Extra spaces. To remove any extra spaces, type ˽+˽ (a space followed by a plus sign, followed by another space) in the Find window and a single space, ˽, in the Replace window, and click on Replace All.
This takes care of all the formatting issues that have caused me grief when producing our previous eBooks. LibreOffice has a good Help section on the Find and Replace function if you need to learn more about it. Make sure you save the newly unformatted manuscript, make backup copies and save to your favorite Cloud before moving on.
Now let’s talk a little about images and pictures in our two versions of the book. If your previous books made it to the New York Times best seller list, and publishers are standing in line to get the rights to your latest offering – the following doesn’t apply. In fact, I look forward to any advice you can give me. If, however, you’re like us, and will be doing some low volume, print on demand (POD) books, this is my understanding of how it works. If you have no color images – not even yellow highlighted text, or you choose to print your book with all images in a grey scale format, the book will be produced on a black and white printer at a much less expensive rate than on a color printer. If, on the other hand, you want any color at all in the book, the entire book will be printed on a color printer – in for a penny, in for a pound. Once you choose the color option, you lose nothing by adding all the photos you want, except that, unless by doing so, the number of pages increases. I want Marcie’s photos to be sharp, crisp and in color, so I make sure they are all high resolution - at least 300 DPI (Dots Per Inch). Thus, a 4” x 4” photo should be at least 1200 x 1200 dots or pixels. The subject of photo resolution and why it is important is covered quite well in this nice tutorial provided by the University of Michigan.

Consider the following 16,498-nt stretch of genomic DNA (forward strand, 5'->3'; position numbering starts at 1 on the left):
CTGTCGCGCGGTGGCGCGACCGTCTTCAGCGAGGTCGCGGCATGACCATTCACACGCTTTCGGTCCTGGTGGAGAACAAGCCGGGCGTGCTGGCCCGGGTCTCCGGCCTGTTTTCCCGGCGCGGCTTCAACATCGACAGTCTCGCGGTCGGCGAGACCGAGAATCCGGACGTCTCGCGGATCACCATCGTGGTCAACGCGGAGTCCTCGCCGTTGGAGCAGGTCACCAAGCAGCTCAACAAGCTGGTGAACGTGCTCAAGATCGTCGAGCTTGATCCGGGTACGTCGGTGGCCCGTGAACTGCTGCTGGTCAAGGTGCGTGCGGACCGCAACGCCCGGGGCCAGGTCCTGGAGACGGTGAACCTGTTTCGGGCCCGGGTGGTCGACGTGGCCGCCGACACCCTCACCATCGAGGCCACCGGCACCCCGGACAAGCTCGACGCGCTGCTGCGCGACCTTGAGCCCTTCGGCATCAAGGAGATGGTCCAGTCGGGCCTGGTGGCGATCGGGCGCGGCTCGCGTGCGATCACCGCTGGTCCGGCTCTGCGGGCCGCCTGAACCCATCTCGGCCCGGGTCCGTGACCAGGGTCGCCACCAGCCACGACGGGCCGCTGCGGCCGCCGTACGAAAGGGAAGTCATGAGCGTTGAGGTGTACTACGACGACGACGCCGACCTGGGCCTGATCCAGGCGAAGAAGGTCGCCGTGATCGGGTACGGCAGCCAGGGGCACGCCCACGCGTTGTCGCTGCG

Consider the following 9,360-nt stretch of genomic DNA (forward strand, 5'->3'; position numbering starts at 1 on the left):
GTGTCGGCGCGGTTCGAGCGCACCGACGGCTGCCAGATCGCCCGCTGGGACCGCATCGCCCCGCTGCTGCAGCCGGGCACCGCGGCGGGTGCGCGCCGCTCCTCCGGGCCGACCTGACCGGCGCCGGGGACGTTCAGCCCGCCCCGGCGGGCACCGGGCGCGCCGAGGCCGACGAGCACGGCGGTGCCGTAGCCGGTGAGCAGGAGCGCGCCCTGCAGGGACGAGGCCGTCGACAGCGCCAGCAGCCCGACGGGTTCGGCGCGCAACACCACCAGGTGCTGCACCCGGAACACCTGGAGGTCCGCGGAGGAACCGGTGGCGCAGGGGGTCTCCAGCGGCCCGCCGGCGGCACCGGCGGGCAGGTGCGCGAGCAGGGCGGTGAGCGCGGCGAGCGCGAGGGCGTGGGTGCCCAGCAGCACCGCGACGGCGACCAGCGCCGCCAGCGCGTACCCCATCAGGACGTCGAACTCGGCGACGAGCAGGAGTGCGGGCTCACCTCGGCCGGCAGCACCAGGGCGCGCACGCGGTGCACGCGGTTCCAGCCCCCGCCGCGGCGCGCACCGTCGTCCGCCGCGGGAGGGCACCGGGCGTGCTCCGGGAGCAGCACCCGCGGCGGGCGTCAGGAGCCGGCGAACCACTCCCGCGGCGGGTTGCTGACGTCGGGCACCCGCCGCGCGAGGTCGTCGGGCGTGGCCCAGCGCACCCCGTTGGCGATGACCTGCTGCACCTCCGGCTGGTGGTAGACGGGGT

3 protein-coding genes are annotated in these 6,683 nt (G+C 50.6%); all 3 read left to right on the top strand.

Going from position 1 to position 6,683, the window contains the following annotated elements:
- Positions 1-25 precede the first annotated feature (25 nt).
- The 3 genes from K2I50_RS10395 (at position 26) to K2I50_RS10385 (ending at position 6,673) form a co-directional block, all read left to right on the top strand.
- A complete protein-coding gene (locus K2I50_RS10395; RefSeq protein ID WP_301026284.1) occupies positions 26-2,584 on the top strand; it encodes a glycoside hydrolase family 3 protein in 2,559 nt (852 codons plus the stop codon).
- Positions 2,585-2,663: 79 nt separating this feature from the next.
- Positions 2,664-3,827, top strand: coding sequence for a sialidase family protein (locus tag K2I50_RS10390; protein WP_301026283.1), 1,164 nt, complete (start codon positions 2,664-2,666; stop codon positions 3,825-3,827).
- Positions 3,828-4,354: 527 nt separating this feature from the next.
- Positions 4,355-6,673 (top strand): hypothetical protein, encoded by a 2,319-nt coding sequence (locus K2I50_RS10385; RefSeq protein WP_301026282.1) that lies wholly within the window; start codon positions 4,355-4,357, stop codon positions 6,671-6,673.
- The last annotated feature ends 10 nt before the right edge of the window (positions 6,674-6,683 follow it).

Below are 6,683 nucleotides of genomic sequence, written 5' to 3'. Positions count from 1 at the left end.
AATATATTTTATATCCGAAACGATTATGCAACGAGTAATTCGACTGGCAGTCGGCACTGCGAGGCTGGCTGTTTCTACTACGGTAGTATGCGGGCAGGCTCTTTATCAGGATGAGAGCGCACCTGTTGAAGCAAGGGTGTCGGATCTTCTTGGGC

On the other hand, with the eBook version of our book, there are a few problems when using photos with a high resolution. First, high resolution photos have large file sizes, often 2.5-5 Mb each. Marcie’s new book will have 20-30 photos embedded, which means the electronic book version may well be upwards of 100 Mb if we used all hi-res photos. That’s a huge file to download and store on most eReaders, (btw, the last time I checked, both Starbucks and McDonalds limited file size downloads to 50 Mb, so our new customers couldn’t download Marcie’s book to read with their coffee) and there’s very little to be gained anyway, since most eReaders don’t have a display large enough to view a high resolution photo. In addition, some eBook sellers subtract a ‘Delivery Fee’ from the royalties which is based on the size of the file - the bigger the file size, the lower the royalty paid. In general, it’s usually better to insert much lower resolution photos in the eBook version. David Kudler in his blog The Book Designer covers the subject in more detail here. In general, I typically reduce our eBook photos to 96 PPI (Pixels Per Inch) and keep the photo width and height to between 500 and 850 pixels.
We still have to create the cover, put together a proof copy in .pdf form for the print version, and then, once we’re happy with it, create our eBook version. Mere child’s play at this point. Stay tuned.